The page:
On Wednesday United Response was in the House of Commons launching Easy News, which we believe to be the first easy read newspaper designed for people with learning disabilities.

The fruits of a year of hard work (not to mention decades of thinking about how to promote equality for the people we support), we were delighted that the launch was a success.

Politicians from all parties put aside their differences to throw their support behind Easy News. Esther McVey MP, the minister for disabled people, was joined by Rt Hon Anne McGuire MP, her shadow. Esther called the newspaper “a wonderful initiative”. The media were also massively supportive, from the Guardian to the BBC to Community Care, who described Easy News as "hopefully another staging post on the road towards equal citizenship for people with learning disabilities."

In total, around 100 people gathered in the House of Commons, including people with learning disabilities, other charities, peers and MPs from all three of the main political parties. The event was hosted by Conservative MP Eleanor Laing, who described her passionate belief in the importance of clear communication, alongside Martyn Lewis CBE, the President of United Response. Martyn interviewed Nick Smith and John Nettles, two people with learning disabilities who worked on translating major news stories into an “easy read” format, which uses simple words and visual cues.

Nick said “It’s fantastic to be here.” He also said , "I like to stay informed. I watch the news two or three times a day, I like to see if anything's changed... But I know some people who can't keep up with things because they can't read. I hope people like that will think Easy News is good, that it helps. The news is important for everybody."

We've been delighted to work on Easy News with disability activist Kaliya Franklin. As well as helping us come up with the idea and offering encouragement as we made it a reality, she delivered a powerful keynote speech at our event on the importance of information in delivering true equality. As Kaliya said, “Today we are gathered in the heart of power, the seat of democracy, to celebrate how far disabled people have come, and attempt to speed up the pace of travel to full equality. The right to vote is insufficient on its own: without the provision of non-partisan news and information in a format everyone can understand, voting remains a token gesture based upon empty words.”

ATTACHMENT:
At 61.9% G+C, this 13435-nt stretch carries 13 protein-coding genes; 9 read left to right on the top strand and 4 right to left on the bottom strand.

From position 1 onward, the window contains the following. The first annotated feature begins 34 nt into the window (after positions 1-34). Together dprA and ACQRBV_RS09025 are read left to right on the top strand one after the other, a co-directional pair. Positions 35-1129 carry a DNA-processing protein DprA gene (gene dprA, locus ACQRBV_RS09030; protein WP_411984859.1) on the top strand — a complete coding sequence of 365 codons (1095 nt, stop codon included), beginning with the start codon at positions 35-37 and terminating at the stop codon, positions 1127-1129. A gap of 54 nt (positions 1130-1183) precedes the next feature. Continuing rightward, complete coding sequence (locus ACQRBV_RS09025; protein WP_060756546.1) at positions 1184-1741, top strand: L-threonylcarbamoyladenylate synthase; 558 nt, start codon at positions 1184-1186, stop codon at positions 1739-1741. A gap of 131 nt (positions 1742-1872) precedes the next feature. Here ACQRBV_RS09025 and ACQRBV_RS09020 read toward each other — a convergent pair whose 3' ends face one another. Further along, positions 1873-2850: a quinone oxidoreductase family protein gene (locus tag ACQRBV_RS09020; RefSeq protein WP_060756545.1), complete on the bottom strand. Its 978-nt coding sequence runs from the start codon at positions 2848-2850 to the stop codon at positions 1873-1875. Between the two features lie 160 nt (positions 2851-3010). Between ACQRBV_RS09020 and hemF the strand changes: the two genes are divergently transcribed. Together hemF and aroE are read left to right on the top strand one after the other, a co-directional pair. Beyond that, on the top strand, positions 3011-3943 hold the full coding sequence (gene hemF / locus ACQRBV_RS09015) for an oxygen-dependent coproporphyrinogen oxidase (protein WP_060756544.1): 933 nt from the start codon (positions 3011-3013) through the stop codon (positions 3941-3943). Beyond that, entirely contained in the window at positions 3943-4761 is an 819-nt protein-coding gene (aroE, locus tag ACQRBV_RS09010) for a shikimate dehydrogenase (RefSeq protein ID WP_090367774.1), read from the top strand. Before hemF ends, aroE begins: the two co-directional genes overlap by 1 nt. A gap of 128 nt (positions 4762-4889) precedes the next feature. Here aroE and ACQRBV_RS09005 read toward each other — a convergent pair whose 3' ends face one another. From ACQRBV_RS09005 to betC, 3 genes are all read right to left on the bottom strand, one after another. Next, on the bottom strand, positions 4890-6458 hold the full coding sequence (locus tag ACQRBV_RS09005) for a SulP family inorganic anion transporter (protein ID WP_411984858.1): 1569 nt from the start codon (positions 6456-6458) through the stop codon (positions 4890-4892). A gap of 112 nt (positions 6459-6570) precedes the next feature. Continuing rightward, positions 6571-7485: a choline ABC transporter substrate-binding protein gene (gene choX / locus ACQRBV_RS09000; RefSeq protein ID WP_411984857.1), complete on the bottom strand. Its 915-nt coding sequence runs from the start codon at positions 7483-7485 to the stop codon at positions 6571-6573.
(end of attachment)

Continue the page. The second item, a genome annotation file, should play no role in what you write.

The best thing about such a successful launch - and the phenomenal tidal wave of support we have had for the newspaper online, particularly through Twitter - is that it means more people will actually get to read it. This matters because at the moment our research shows that just 11% of people with learning disabilities read newspapers, usually because they are deterred by the complexity of the language.

Similarly, just 16% of people with learning disabilities said they were interested in politics, and over half didn’t feel that politics actually had an impact on their daily lives. Easy News is designed to change that, with 58% of respondents saying that they would be interested in reading an accessible newspaper.

Easy News will be produced every other month and will be available in paper, downloadable PDF and audio versions. The first edition covers top stories from 2012, including changes in the NHS, recent successes in the Paralympics and much more. Future editions will carry more up to date news. If you'd like to take a look, print a copy, order a printed version or sign up for future editions, click here. And please do spread the word!

Jaime Gill, head of press and public affairs.